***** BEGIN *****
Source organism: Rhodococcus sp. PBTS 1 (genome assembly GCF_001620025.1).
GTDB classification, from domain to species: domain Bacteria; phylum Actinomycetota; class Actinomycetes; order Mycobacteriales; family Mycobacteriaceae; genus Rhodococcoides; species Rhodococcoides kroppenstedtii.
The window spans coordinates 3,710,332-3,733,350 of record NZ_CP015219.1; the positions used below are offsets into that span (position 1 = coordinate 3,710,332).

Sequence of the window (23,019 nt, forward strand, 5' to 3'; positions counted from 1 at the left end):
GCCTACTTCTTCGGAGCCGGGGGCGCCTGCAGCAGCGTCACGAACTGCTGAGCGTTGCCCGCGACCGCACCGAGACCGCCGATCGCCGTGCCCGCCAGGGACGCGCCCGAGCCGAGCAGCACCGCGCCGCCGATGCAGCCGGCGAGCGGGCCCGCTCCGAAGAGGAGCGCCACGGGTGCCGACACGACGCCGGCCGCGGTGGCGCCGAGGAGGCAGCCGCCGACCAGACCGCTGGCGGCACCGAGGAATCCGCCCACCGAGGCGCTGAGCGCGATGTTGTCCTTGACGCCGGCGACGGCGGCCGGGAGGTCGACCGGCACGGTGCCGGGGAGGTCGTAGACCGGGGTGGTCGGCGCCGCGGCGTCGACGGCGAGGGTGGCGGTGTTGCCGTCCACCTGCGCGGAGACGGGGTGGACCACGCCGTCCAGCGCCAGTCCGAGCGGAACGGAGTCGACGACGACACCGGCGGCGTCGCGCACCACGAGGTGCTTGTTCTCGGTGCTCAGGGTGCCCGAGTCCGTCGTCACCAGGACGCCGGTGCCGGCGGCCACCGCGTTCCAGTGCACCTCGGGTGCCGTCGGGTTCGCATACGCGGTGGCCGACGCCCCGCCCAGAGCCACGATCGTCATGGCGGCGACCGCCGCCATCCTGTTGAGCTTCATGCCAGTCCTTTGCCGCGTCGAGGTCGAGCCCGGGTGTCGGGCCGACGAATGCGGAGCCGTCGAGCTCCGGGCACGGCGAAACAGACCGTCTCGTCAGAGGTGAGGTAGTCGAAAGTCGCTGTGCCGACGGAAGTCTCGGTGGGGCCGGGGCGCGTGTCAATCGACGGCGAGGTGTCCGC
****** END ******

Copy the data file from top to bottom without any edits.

Source organism: Rhodococcus sp. PBTS 1 (genome assembly GCF_001620025.1).
GTDB classification, from domain to species: domain Bacteria; phylum Actinomycetota; class Actinomycetes; order Mycobacteriales; family Mycobacteriaceae; genus Rhodococcoides; species Rhodococcoides kroppenstedtii.
The window spans coordinates 3,710,332-3,733,350 of record NZ_CP015219.1; the positions used below are offsets into that span (position 1 = coordinate 3,710,332).

Sequence of the window (23,019 nt, forward strand, 5' to 3'; positions counted from 1 at the left end):
GCCTACTTCTTCGGAGCCGGGGGCGCCTGCAGCAGCGTCACGAACTGCTGAGCGTTGCCCGCGACCGCACCGAGACCGCCGATCGCCGTGCCCGCCAGGGACGCGCCCGAGCCGAGCAGCACCGCGCCGCCGATGCAGCCGGCGAGCGGGCCCGCTCCGAAGAGGAGCGCCACGGGTGCCGACACGACGCCGGCCGCGGTGGCGCCGAGGAGGCAGCCGCCGACCAGACCGCTGGCGGCACCGAGGAATCCGCCCACCGAGGCGCTGAGCGCGATGTTGTCCTTGACGCCGGCGACGGCGGCCGGGAGGTCGACCGGCACGGTGCCGGGGAGGTCGTAGACCGGGGTGGTCGGCGCCGCGGCGTCGACGGCGAGGGTGGCGGTGTTGCCGTCCACCTGCGCGGAGACGGGGTGGACCACGCCGTCCAGCGCCAGTCCGAGCGGAACGGAGTCGACGACGACACCGGCGGCGTCGCGCACCACGAGGTGCTTGTTCTCGGTGCTCAGGGTGCCCGAGTCCGTCGTCACCAGGACGCCGGTGCCGGCGGCCACCGCGTTCCAGTGCACCTCGGGTGCCGTCGGGTTCGCATACGCGGTGGCCGACGCCCCGCCCAGAGCCACGATCGTCATGGCGGCGACCGCCGCCATCCTGTTGAGCTTCATGCCAGTCCTTTGCCGCGTCGAGGTCGAGCCCGGGTGTCGGGCCGACGAATGCGGAGCCGTCGAGCTCCGGGCACGGCGAAACAGACCGTCTCGTCAGAGGTGAGGTAGTCGAAAGTCGCTGTGCCGACGGAAGTCTCGGTGGGGCCGGGGCGCGTGTCAATCGACGGCGAGGTGTCCGC